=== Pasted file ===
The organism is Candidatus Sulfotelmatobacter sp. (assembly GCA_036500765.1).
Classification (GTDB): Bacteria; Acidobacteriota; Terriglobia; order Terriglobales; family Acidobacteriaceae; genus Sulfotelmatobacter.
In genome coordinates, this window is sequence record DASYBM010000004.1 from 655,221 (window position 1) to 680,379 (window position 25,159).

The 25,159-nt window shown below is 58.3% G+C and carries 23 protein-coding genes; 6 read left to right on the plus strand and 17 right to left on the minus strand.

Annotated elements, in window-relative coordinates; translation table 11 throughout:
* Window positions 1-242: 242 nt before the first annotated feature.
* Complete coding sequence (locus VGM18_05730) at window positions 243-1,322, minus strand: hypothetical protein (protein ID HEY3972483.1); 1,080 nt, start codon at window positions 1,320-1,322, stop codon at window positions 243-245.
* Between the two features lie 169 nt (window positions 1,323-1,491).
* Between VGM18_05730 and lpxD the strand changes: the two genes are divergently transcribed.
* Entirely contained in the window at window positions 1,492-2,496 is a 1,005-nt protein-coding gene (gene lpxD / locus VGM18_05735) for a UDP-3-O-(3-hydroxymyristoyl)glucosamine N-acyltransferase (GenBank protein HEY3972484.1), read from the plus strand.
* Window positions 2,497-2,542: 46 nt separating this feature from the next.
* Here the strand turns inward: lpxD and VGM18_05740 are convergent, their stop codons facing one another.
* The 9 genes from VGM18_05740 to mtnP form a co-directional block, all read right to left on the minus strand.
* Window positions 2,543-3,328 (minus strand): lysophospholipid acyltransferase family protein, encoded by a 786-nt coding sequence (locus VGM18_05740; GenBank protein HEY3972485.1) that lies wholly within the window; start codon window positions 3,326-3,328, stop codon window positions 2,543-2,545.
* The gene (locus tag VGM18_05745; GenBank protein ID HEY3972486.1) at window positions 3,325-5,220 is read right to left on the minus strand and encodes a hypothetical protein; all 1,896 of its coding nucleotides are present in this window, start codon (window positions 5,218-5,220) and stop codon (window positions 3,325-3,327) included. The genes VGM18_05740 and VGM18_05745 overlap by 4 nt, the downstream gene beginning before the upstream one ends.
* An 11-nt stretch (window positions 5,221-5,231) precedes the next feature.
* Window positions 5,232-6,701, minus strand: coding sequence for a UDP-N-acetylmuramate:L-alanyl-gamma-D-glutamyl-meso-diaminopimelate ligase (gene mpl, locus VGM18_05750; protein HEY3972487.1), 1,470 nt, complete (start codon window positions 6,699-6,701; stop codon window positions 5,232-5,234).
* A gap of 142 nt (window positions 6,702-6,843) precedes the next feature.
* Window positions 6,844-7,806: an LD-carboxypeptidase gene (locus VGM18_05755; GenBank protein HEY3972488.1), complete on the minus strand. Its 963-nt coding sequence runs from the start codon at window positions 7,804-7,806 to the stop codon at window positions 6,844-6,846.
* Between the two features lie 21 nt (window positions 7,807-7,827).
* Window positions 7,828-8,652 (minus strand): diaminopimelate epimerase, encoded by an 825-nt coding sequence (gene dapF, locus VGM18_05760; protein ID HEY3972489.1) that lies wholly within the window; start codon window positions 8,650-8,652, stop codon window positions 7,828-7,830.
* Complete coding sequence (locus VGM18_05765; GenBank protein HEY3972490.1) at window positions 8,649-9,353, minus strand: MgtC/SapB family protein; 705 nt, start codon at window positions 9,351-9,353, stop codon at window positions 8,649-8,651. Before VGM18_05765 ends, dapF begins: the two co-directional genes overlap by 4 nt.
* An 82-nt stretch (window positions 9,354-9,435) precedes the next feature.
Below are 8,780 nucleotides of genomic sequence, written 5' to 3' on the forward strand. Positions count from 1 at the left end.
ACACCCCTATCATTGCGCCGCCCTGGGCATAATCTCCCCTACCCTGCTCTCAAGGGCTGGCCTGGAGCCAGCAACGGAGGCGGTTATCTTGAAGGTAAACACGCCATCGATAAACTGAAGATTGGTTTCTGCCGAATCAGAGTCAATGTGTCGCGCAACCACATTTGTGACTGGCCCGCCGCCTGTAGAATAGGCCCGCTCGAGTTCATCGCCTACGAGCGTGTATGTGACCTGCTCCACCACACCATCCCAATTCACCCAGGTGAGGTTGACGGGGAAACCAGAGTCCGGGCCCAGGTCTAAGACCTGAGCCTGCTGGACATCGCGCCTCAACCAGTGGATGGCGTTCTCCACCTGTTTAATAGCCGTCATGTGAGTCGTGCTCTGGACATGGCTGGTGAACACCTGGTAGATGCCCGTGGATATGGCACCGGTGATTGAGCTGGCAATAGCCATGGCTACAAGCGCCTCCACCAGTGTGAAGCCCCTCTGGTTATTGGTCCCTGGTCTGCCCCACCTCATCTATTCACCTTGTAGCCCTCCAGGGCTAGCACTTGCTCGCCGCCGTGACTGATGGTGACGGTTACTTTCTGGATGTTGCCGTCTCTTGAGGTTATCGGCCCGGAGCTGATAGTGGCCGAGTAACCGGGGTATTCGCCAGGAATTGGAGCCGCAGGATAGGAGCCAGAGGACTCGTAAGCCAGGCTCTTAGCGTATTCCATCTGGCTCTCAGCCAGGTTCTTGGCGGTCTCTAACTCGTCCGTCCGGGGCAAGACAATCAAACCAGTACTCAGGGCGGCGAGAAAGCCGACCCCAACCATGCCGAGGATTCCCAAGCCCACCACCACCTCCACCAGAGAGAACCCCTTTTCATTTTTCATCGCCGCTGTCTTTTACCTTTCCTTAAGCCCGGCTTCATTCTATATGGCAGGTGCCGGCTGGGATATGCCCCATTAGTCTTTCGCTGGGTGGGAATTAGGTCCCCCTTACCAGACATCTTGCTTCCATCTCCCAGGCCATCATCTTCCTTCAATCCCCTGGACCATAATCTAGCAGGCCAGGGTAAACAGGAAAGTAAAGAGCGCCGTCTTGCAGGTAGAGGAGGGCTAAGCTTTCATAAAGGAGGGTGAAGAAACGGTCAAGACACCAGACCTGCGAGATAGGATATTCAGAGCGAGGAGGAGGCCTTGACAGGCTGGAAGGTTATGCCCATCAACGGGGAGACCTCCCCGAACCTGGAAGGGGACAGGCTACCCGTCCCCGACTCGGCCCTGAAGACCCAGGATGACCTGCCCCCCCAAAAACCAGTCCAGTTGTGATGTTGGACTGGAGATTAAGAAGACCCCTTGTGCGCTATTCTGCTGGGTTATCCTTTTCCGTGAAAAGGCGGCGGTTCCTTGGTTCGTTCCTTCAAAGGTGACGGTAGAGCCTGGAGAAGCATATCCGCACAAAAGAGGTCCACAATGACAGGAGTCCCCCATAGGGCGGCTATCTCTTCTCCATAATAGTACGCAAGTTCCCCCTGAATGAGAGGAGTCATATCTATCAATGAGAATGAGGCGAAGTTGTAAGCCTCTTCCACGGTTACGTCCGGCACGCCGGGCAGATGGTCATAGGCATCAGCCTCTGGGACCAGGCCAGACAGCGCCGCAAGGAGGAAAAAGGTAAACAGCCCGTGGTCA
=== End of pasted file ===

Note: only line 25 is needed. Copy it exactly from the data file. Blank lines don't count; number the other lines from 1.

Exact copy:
ACACCCCTATCATTGCGCCGCCCTGGGCATAATCTCCCCTACCCTGCTCTCAAGGGCTGGCCTGGAGCCAGCAACGGAGGCGGTTATCTTGAAGGTAAACACGCCATCGATAAACTGAAGATTGGTTTCTGCCGAATCAGAGTCAATGTGTCGCGCAACCACATTTGTGACTGGCCCGCCGCCTGTAGAATAGGCCCGCTCGAGTTCATCGCCTACGAGCGTGTATGTGACCTGCTCCACCACACCATCCCAATTCACCCAGGTGAGGTTGACGGGGAAACCAGAGTCCGGGCCCAGGTCTAAGACCTGAGCCTGCTGGACATCGCGCCTCAACCAGTGGATGGCGTTCTCCACCTGTTTAATAGCCGTCATGTGAGTCGTGCTCTGGACATGGCTGGTGAACACCTGGTAGATGCCCGTGGATATGGCACCGGTGATTGAGCTGGCAATAGCCATGGCTACAAGCGCCTCCACCAGTGTGAAGCCCCTCTGGTTATTGGTCCCTGGTCTGCCCCACCTCATCTATTCACCTTGTAGCCCTCCAGGGCTAGCACTTGCTCGCCGCCGTGACTGATGGTGACGGTTACTTTCTGGATGTTGCCGTCTCTTGAGGTTATCGGCCCGGAGCTGATAGTGGCCGAGTAACCGGGGTATTCGCCAGGAATTGGAGCCGCAGGATAGGAGCCAGAGGACTCGTAAGCCAGGCTCTTAGCGTATTCCATCTGGCTCTCAGCCAGGTTCTTGGCGGTCTCTAACTCGTCCGTCCGGGGCAAGACAATCAAACCAGTACTCAGGGCGGCGAGAAAGCCGACCCCAACCATGCCGAGGATTCCCAAGCCCACCACCACCTCCACCAGAGAGAACCCCTTTTCATTTTTCATCGCCGCTGTCTTTTACCTTTCCTTAAGCCCGGCTTCATTCTATATGGCAGGTGCCGGCTGGGATATGCCCCATTAGTCTTTCGCTGGGTGGGAATTAGGTCCCCCTTACCAGACATCTTGCTTCCATCTCCCAGGCCATCATCTTCCTTCAATCCCCTGGACCATAATCTAGCAGGCCAGGGTAAACAGGAAAGTAAAGAGCGCCGTCTTGCAGGTAGAGGAGGGCTAAGCTTTCATAAAGGAGGGTGAAGAAACGGTCAAGACACCAGACCTGCGAGATAGGATATTCAGAGCGAGGAGGAGGCCTTGACAGGCTGGAAGGTTATGCCCATCAACGGGGAGACCTCCCCGAACCTGGAAGGGGACAGGCTACCCGTCCCCGACTCGGCCCTGAAGACCCAGGATGACCTGCCCCCCCAAAAACCAGTCCAGTTGTGATGTTGGACTGGAGATTAAGAAGACCCCTTGTGCGCTATTCTGCTGGGTTATCCTTTTCCGTGAAAAGGCGGCGGTTCCTTGGTTCGTTCCTTCAAAGGTGACGGTAGAGCCTGGAGAAGCATATCCGCACAAAAGAGGTCCACAATGACAGGAGTCCCCCATAGGGCGGCTATCTCTTCTCCATAATAGTACGCAAGTTCCCCCTGAATGAGAGGAGTCATATCTATCAATGAGAATGAGGCGAAGTTGTAAGCCTCTTCCACGGTTACGTCCGGCACGCCGGGCAGATGGTCATAGGCATCAGCCTCTGGGACCAGGCCAGACAGCGCCGCAAGGAGGAAAAAGGTAAACAGCCCGTGGTCA